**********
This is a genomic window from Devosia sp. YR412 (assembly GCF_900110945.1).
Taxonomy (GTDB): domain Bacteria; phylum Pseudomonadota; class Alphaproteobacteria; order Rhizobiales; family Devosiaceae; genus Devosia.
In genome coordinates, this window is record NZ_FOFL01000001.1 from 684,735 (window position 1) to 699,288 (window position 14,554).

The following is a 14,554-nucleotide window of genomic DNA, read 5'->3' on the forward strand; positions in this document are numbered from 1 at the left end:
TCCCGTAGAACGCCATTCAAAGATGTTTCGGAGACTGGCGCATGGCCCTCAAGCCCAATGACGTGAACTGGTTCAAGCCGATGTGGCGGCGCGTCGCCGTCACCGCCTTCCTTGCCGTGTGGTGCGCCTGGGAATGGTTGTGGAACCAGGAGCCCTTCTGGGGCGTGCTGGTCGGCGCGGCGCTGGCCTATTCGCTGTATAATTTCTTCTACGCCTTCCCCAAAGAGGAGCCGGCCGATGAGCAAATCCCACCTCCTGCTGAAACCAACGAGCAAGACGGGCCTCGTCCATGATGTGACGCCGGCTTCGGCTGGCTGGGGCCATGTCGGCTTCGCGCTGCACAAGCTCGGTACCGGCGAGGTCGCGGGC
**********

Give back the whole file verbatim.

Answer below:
This is a genomic window from Devosia sp. YR412 (assembly GCF_900110945.1).
Taxonomy (GTDB): domain Bacteria; phylum Pseudomonadota; class Alphaproteobacteria; order Rhizobiales; family Devosiaceae; genus Devosia.
In genome coordinates, this window is record NZ_FOFL01000001.1 from 684,735 (window position 1) to 699,288 (window position 14,554).

The following is a 14,554-nucleotide window of genomic DNA, read 5'->3' on the forward strand; positions in this document are numbered from 1 at the left end:
TCCCGTAGAACGCCATTCAAAGATGTTTCGGAGACTGGCGCATGGCCCTCAAGCCCAATGACGTGAACTGGTTCAAGCCGATGTGGCGGCGCGTCGCCGTCACCGCCTTCCTTGCCGTGTGGTGCGCCTGGGAATGGTTGTGGAACCAGGAGCCCTTCTGGGGCGTGCTGGTCGGCGCGGCGCTGGCCTATTCGCTGTATAATTTCTTCTACGCCTTCCCCAAAGAGGAGCCGGCCGATGAGCAAATCCCACCTCCTGCTGAAACCAACGAGCAAGACGGGCCTCGTCCATGATGTGACGCCGGCTTCGGCTGGCTGGGGCCATGTCGGCTTCGCGCTGCACAAGCTCGGTACCGGCGAGGTCGCGGGC